After 11 years living here, I guess I can say I’m a little from Alentejo. But I was born in Mozambique, my father was from the Portuguese Beiras region and my mother from Minho, I lived in South Africa, and only came to Portugal in 2004.
I met Nuno Bicó on a hunting ground near Mértola, and Herdade do Ribafreixo was born from that meeting, a project built from scratch. I think we’re one of the few wine projects that chose the climate, the terroir, the vineyards, and the rootstocks!
Vidigueira benefits from the proximity of Serra do Mendro. This natural barrier creates a corridor of winds blowing from the Atlantic, but because the mountain wraps around this place, it naturally stops them. Thus, the thermal amplitude is higher, which is essential to produce white wine. Also, the schist in the soils makes them a lot more mineral.
We chose the highest point of the property to build the cellar because we needed it to be underground. And I thought, with this view, it would be a great opportunity also to open a gourmet restaurant.
Our vineyards are always beautiful, seen from the restaurant. In the Winter, the fields also have their charms, with just the leafless trunks. In the Spring it becomes more luscious and, then, in the Summer, the vineyards are in full, with bunches of plump grapes waiting to be harvested. And the Autumn is gorgeous: we have different types of vines, so some of the leaves turn red, others turn yellow, others turn brown. It’s like a rainbow in the vineyard.
Even if you come to Alentejo for just one day, you’ll have a terrific time here: you can do wine tastings, go on a guided tour of the winery (and see it work during the week), you’ll be amidst a spectacular vineyard, and the restaurant has breathtaking views. It will be a full day!
I’m impatient. I like things done yesterday, not today or tomorrow. But I realised there’s a little something called Nature, ruthless and with its own timing -- the growth of vineyards, how the quality of wine changes over the years, etc. Today, at least in that area, I’ve begun to pace myself with nature’s rhythm.
Our story and mission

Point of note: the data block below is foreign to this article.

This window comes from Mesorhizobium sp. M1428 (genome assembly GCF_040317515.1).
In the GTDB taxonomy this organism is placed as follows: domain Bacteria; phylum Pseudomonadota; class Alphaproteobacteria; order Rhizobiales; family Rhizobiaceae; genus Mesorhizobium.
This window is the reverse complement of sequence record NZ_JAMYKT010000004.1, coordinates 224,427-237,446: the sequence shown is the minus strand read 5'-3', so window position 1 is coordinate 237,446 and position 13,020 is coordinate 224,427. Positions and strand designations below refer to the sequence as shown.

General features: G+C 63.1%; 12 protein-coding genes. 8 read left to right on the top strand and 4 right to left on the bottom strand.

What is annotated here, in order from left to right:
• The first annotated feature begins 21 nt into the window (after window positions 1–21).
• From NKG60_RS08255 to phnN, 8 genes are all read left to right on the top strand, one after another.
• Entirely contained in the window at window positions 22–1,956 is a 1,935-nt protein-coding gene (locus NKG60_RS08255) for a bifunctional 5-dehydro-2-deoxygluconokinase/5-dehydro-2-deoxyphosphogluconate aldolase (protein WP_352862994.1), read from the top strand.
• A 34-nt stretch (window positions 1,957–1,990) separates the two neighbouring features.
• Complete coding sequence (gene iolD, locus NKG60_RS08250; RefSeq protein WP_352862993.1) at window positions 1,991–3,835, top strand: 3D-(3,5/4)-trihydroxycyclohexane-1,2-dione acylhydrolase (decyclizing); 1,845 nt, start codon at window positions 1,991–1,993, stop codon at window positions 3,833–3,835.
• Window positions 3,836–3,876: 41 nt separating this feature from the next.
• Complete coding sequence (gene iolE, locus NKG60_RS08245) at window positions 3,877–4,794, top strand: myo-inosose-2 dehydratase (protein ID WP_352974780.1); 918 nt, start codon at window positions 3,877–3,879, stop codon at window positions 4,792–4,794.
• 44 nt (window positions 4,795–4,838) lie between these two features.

Unlike other “herdades”, Ribafreixo is not a property that we inherited. We bought several smaller farms, with pastures, olive groves, and dry land, that we consolidated into one large property. Where there used to be an old house, we built the farming centre and planted everything from scratch. We replaced everything with new vineyards, except for a plot of Antão Vaz vineyards that is now 45 years old.
My professional background is in high-tech, not the wine industry. This allows me to have an outside view of the business that gives it a different perspective. At the moment, we produce wines that are unbeatable in the quality/price ratio.
Building everything from scratch allowed us to prepare the soil, using techniques to work the hard land better and drain it. We also worked a lot on developing the vineyards and, after two years, we began producing wine. Our vineyards are 7, 8, and 9 years old. One year ago, we planted an extra 22 acres of vineyard that should start producing in two or three years. We don’t buy wine, and we don’t buy grapes -- it’s all produced by us.
I firmly believe that 80% of a good wine is as great as the fruit that enters the cellar. That’s why we produce wine in a minimalist way: without any chemicals and using cold processes. Until 2011, we produced in a nearby village, but now we have a modern winery which can produce up to one million and a half of bottles. At the moment, we produce 700,000 bottles.
Committed to white wine
I knew Alentejo as much as I knew 80% of Portugal… After he moved from Mozambique to South Africa, my father came to Lisbon. I came to Alentejo every now and then, but I would mostly visit the homelands of my parents. Today, I think Alentejo is gorgeous -- wild, with the plains and open space -- and it’s a quite different side of Portugal.
Vidigueira makes excellent white wines but also great red wines. The wines here have high acidity, because of the climate, the high concentration of minerals, and the terroir, but are also very fragrant.
I think I’m even becoming slightly territorial with Alentejo. Nowadays, when I hear someone telling a joke about Alentejo people without any Alentejano around, I tell them those jokes are best told to “alentejanos” because they have a great sense of humour!
They found Antão Vaz grape seeds at the São Cucufate Roman ruins near Vidigueira. That is an endemic grape varietal in this area.